A new high-resolution dataset from multiple orbiting missions has shown the global sea level to have risen by an average of 3mm per year over the past 18 years.
Speaking last week at the five-yearly radar altimetry symposium, appropriately held in Venice, the European Space Agency's head of Earth observation applications Maurice Borgeaud detailed the findings, attributed roughly equally to water expansion due to rising temperatures and the melting of glaciers and polar ice sheets.
The meeting followed the 20-year anniversaries of the launch of the first European Remote Sensing satellite, ERS-1, and of the joint French-US TOPEX/Poseidon mission. Both carried radar altimeters, and have been followed by missions including TOPEX/Poseidon follow-ups Jason-1 and -2, in 2001 and 2008, and ESA's ERS-2, Envisat and CryoSat.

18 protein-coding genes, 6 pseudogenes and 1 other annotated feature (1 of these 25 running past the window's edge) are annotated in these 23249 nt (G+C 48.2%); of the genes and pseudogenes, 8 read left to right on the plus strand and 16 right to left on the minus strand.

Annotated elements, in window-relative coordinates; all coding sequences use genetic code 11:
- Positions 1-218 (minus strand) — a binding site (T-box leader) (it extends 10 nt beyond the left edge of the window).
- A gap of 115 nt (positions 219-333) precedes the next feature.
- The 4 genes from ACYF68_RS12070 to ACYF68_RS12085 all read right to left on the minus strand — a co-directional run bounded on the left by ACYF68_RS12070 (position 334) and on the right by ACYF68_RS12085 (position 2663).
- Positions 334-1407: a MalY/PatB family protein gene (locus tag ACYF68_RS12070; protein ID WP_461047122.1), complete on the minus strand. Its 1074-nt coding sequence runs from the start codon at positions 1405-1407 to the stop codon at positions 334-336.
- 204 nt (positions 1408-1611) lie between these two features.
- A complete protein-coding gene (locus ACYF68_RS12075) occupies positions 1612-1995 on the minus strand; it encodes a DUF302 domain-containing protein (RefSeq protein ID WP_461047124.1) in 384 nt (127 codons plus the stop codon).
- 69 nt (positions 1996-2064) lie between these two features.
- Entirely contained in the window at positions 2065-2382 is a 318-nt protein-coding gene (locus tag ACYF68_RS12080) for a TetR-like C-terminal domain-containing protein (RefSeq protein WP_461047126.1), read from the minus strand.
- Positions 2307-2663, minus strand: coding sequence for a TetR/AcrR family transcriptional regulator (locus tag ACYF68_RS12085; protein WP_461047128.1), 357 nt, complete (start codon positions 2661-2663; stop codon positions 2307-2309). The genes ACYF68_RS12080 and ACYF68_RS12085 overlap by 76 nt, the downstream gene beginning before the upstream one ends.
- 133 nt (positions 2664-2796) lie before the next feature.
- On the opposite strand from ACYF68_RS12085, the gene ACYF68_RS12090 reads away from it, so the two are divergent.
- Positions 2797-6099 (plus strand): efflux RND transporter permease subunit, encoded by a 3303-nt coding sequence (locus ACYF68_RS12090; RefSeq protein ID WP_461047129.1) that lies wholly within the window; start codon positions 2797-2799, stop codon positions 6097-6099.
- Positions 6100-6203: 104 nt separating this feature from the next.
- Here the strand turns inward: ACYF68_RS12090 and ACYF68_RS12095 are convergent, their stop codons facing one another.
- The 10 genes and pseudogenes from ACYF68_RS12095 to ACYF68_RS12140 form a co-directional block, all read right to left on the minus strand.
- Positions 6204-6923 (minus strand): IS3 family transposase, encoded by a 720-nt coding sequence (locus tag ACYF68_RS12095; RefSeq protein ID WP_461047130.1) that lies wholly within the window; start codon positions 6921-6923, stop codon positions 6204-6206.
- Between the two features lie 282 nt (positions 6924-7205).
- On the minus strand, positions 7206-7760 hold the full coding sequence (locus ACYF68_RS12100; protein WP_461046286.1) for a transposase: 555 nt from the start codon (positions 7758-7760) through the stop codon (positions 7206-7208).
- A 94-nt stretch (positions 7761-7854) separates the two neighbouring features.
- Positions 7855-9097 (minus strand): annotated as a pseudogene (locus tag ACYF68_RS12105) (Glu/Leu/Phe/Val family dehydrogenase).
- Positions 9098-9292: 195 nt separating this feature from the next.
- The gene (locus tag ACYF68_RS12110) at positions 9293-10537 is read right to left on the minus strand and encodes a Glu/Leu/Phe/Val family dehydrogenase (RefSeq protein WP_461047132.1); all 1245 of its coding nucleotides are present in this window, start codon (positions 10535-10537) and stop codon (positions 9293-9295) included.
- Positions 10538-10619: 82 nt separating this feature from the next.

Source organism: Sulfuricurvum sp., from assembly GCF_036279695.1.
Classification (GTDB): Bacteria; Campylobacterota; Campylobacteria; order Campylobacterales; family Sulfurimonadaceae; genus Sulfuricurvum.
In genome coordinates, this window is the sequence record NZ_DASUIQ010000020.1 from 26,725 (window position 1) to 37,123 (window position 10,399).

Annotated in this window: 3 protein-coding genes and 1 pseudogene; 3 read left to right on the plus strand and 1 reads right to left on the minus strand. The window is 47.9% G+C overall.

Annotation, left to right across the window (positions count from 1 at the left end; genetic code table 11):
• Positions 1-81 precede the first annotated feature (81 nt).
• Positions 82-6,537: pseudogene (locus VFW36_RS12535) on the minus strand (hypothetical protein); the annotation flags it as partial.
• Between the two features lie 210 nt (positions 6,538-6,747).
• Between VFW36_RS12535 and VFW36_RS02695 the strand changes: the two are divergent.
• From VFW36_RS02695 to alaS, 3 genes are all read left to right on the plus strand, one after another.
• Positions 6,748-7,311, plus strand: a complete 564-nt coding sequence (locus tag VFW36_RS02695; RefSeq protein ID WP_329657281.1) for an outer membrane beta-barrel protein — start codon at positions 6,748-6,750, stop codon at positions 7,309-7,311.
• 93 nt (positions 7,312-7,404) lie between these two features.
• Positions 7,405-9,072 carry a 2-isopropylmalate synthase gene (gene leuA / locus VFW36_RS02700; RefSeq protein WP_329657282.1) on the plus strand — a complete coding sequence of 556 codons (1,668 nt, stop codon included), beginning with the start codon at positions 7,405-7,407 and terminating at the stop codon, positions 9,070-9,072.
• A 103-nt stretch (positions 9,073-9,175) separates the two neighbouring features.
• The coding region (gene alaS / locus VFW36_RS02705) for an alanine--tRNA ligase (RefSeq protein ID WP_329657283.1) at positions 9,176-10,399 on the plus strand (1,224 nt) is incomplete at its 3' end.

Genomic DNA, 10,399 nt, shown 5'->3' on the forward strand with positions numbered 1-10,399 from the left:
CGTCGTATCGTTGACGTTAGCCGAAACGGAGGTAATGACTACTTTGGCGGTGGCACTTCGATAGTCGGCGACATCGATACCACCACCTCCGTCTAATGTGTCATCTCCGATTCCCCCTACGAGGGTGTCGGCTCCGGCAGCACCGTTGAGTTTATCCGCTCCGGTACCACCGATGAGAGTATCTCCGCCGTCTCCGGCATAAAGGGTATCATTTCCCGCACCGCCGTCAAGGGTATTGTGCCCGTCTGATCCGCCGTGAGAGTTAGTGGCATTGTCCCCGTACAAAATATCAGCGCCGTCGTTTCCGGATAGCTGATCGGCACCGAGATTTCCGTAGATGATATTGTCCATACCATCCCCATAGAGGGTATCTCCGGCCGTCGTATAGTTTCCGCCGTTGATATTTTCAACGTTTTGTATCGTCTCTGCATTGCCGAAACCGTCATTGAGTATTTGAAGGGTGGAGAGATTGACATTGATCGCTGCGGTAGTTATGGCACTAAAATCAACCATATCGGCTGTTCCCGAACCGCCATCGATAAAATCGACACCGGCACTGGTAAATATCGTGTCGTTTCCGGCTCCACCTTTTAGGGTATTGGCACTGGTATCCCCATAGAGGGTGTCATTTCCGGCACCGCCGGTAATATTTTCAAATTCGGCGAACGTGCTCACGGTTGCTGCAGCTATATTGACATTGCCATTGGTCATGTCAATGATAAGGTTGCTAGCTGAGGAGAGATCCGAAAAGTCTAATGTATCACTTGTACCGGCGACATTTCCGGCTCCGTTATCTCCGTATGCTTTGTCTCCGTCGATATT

However, Pascale Ultré-Guérard, head of Earth observation for French space agency CNES, stressed the importance of data continuity - an issue thrown into stark relief earlier this year when ESA lost contact with Envisat and declared the mission over. That satellite had already survived five years beyond its minimum design life, but its replacement by the Sentinel series of spacecraft will not begin until first launch, currently scheduled for 2013.
ESA will launch its next radar altimeters with the Sentinel-3 mission within Europe's Global Monitoring for Environment and Security (GMES) programme.
Source: Flight International